Police later confirmed that of the 139 graves discovered at the 28 transit camps, a total of 106 skeletons of victims were recovered.

The Kedah religious authorities, aided by the National Security Council, buried the remains of these victims at the Kampung Tualang Islamic Cemetery in Pokok Sena, Kedah.

According to the 2015 Trafficking in Persons (TIP) Report issued by the US State Department (which rates 188 countries on their efforts to stamp out trafficking in persons), Malaysia has been upgraded from Tier 3 (in 2014) to Tier 2 Watch List.

Last year, Malaysia fell to Tier 3 (an automatic downgrade) due to what has been described as “two consecutive years of failing to do enough to address the issue”. Thailand remains at Tier 3 this year.

In view of the discovery of these mass graves of trafficked victims on both sides of the Malaysia-Thai border, many quarters were puzzled how the US State Department upgraded Malaysia to Tier 2 Watch List but still retained Thailand at Tier 3.

Eleven years ago, on Nov 29, 2004, Asean leaders signed the Asean Declaration Against Trafficking in Persons Particularly Women and Children in Vientiane, Laos.

That document, which is non-binding and only declaratory in nature, states in paragraph 8 that all the Asean countries will “take measures to strengthen regional and international cooperation to prevent and combat trafficking in persons”.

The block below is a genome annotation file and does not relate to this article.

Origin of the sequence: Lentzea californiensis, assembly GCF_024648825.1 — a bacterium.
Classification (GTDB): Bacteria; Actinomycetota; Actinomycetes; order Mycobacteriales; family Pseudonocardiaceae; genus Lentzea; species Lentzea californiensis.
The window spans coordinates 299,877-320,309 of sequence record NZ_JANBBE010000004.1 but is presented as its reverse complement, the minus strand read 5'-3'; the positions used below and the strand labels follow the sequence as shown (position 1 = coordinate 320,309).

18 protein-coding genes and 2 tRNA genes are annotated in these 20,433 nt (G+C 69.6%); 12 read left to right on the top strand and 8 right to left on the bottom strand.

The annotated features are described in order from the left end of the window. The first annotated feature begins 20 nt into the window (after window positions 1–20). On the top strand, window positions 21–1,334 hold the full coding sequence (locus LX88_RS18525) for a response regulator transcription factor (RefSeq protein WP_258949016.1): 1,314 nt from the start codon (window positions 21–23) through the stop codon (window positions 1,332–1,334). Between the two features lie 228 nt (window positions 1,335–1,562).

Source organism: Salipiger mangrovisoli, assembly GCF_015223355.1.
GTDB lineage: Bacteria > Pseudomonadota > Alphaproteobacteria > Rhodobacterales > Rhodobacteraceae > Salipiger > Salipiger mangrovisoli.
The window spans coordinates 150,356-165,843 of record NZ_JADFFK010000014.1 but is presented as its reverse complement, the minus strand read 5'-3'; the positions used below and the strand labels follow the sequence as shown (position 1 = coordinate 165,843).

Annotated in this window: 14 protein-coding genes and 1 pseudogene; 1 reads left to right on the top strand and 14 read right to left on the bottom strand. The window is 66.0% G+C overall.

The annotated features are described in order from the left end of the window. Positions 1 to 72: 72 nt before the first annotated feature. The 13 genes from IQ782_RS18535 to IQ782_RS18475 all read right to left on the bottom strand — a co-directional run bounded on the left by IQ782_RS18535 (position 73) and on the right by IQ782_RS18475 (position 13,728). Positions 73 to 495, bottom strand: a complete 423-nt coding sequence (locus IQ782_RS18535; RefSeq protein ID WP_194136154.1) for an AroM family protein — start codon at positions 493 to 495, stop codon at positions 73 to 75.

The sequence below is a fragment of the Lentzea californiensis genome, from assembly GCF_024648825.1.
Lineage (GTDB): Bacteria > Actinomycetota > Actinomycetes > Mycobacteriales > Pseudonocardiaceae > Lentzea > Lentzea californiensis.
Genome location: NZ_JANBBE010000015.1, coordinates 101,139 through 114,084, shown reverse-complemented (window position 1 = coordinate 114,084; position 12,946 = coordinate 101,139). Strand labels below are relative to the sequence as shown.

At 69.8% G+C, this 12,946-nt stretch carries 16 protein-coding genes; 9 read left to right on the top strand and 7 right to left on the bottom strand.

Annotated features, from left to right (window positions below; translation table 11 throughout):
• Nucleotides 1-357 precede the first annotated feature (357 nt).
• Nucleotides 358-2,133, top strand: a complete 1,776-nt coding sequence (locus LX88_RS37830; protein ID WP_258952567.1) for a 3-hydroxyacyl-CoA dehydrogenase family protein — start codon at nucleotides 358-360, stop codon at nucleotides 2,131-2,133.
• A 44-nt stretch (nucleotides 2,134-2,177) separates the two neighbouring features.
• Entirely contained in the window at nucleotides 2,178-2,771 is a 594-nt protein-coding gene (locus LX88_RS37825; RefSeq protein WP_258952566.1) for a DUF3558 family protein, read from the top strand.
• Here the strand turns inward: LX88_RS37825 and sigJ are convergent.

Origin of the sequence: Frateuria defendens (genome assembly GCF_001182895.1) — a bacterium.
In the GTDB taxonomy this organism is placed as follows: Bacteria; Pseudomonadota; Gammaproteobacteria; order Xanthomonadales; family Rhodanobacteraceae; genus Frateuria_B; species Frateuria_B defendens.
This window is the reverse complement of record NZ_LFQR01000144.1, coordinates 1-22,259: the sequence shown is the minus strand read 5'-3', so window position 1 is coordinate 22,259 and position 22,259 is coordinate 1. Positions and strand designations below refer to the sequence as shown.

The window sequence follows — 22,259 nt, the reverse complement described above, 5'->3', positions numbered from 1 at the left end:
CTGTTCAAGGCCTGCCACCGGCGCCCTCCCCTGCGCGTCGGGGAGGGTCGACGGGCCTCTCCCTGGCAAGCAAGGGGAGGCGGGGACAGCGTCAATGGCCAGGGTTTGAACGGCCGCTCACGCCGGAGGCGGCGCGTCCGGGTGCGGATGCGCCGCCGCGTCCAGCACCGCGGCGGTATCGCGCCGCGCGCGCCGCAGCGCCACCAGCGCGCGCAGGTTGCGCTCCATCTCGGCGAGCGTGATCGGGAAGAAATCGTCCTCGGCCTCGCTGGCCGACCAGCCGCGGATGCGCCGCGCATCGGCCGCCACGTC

ACTIP, signed by them in Kuala Lumpur last week, is a fulfillment of that promise, a second step in the right direction.

The difficult task facing the Asean leaders now is to make the ACTIP work. The three principal objectives of ACTIP are:

PREVENT and combat trafficking in persons, especially women and children;

PROTECT and assist human trafficking victims with full respect for their human rights; and,

PROMOTE cooperation among the relevant parties.

For the officials in the Asean countries who will be carrying out the actual work in achieving the objectives of this new convention, my suggestion is that they take a close look at the “Progress Report on Criminal Justice Responses to Trafficking in Persons in the Asean Region”, a very lengthy document published in July 2011.

In his foreword, Asean secretary-general Surin Pitsuwan said the document describes the achievements of the past decade and examines the challenges that lie ahead.

It sets out the essential ingredients of an effective criminal justice response to human trafficking, namely:

Strong and comprehensive legal frameworks;

Specialist investigative capacity to investigate trafficking cases;

Front-line capacity to identify and respond to trafficking;

Prosecutorial and judicial capacity with regard to trafficking cases;

Victim identification, protection and support;

Provision of special support to victims as witnesses; and,

International legal cooperation in trafficking cases.

Only time will tell whether the 10 Asean nations have the commitment, backbone and muscle to execute the principles and purposes of this new convention.

The writer formerly served the Attorney-General’s Chambers before he left for practice, the corporate sector and, then, the academia